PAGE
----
Mini Buses

We have become used to using public transportation here in HK. We can get most places we need to go by city bus or by taxi. Recently we have begun using the Public Light Bus or the Mini Bus as locals call them. They are small 16 passenger buses. When we first arrived to HK an older missionary lady told me that she didn’t think she would have taken her young children on one as they are notorious for accidents. We have since heard this more than once. So I have avoided them as you can imagine.

Last month we needed to make it to a new doctor appointment. Abe told me that we could get there faster via mini bus but I declined. So instead we took a city bus the long way around. The trip took us about 90 minutes to get there. After the appointment Abe convinced me to try the mini bus and I conceded. There were seat belts on the mini bus and we arrived home in one piece (without any scares or near misses!) in just under 30 minutes!

The mini buses are usually faster as they don’t stop at nearly the amount of stops and but they just aren’t as nice. HK is quite clean and fairly affluent in many areas but when you ride on the mini bus you feel a bit like you are in a third world country. It can also be difficult to identify your bus as there seems to be many random Chinese signs posted on the wind shield of the mini buses, obscuring the posted bus number. Most mini buses are old, noisy and just dirty and dingy. I saw my first Chinese graffiti on a ripped seat cushion in a mini bus last week. An interesting feature that the mini buses have is a posted large digital speedometer. A posted sign informs passengers that the Public Light bus maximum speed is 80 km/hr. But the best part is when the bus driver hits the pedal and goes over 80 km/hr a mechanical beeping sound goes off and doesn’t stop until the speed of the vehicle is below 80km/hr. Though we aren’t sure, we think those were installed due to the bad rap of the mini buses being ‘accident prone’. I think it may be helping. 🙂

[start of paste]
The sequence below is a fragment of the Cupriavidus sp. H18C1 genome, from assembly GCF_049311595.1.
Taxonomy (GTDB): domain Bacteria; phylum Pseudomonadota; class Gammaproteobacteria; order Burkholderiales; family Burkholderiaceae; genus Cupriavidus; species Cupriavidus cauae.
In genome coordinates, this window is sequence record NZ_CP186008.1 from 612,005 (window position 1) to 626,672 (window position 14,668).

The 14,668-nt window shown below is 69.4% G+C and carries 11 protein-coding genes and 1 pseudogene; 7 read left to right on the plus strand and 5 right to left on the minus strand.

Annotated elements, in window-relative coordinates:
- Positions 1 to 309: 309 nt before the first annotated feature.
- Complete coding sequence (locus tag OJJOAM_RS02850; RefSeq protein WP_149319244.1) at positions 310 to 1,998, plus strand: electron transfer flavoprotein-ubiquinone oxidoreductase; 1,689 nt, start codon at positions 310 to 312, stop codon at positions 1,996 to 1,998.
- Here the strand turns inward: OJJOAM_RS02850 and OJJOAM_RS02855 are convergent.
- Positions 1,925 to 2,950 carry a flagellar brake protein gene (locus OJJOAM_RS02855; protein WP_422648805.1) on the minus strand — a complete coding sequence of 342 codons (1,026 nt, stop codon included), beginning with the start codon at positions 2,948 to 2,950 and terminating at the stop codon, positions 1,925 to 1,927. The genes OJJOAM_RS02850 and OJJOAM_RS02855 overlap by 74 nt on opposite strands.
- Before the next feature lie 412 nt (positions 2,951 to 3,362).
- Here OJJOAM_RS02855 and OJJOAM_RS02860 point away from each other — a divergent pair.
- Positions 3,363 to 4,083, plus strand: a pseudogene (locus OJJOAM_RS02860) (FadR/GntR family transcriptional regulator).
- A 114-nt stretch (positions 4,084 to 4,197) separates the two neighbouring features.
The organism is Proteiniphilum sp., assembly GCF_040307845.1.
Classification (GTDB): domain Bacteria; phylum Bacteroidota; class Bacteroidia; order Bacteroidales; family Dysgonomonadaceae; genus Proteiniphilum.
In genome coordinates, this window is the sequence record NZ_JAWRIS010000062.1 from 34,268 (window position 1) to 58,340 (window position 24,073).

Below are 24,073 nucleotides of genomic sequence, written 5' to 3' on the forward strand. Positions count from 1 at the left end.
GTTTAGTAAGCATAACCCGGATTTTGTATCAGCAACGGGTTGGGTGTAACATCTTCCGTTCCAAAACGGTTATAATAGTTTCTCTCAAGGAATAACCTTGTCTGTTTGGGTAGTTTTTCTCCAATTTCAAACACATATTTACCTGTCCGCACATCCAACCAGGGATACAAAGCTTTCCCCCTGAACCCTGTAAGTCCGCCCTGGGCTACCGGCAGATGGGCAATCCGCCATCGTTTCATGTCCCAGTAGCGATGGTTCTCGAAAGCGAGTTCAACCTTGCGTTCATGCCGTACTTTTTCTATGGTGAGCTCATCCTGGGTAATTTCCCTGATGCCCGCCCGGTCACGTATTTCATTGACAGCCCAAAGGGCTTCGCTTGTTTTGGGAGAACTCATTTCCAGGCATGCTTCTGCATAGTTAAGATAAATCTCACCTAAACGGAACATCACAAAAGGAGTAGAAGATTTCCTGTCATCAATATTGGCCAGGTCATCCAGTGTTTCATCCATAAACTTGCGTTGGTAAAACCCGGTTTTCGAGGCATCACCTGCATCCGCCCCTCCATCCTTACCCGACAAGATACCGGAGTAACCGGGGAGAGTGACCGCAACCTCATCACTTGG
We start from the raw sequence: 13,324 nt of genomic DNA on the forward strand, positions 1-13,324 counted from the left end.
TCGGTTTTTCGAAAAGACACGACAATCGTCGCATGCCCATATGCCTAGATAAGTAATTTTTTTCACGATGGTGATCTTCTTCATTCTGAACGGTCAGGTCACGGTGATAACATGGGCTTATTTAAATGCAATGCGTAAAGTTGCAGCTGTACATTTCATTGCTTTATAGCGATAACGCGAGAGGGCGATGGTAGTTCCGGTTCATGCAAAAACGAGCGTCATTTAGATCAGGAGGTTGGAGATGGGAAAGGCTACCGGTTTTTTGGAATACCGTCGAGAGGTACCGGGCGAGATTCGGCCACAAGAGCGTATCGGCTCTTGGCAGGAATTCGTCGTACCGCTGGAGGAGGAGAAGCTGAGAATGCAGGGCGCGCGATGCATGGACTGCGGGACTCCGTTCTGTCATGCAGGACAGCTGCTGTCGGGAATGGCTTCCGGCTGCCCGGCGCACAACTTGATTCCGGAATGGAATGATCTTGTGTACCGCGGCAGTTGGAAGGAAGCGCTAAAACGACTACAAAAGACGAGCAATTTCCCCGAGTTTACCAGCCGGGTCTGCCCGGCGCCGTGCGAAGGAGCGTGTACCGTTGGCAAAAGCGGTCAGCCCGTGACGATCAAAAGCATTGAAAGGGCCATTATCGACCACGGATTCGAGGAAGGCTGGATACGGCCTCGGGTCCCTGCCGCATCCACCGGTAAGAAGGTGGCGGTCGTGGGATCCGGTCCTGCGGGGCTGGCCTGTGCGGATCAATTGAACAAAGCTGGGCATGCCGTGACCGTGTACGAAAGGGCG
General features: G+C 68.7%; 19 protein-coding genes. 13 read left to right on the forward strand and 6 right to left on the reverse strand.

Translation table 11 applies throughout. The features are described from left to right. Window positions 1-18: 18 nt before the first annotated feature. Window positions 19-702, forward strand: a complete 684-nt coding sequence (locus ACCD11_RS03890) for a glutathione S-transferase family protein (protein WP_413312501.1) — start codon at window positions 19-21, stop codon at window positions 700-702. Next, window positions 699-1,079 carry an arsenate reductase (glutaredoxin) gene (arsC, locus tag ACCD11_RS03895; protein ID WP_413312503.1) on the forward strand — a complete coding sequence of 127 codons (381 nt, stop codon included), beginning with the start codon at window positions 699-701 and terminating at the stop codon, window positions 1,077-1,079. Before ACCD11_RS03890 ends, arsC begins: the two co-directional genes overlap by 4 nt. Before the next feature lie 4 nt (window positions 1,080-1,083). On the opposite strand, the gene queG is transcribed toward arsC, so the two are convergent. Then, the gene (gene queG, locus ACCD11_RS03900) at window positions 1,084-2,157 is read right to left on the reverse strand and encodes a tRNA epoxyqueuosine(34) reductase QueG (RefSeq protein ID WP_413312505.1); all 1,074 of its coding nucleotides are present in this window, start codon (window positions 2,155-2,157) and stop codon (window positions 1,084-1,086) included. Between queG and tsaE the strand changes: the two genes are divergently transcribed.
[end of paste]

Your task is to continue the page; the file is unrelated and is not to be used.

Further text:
Another posted sign in the mini bus tells passengers that seat belts are required and violators will be fined up to $5,000 HK (approx. $625 US) AND imprisonment for 3 months. Yikes…. The funny thing is though I seldom see people wearing their seat belts….but you can bet we all do!

The mini bus drivers have been great though. The six of us were trying to make it on a fairly full mini bus earlier this week. There were only 3 seats available and we just about got back off the bus but the bus driver motioned us on as if to say “No problem”! So the 6 of us scrunched together (thankfully 4 of us are little people) and we made it on time! A change of heart I’ve had for the mini bus! IMG_3693






2 thoughts on “Mini Buses

  1. So FUN! I’ve not heard of them before, but I’m always intrigued by the local mode of transportation and all the little details that make them great experiences. I’ll tell you about the jeepney’s in the Philippines one day!!

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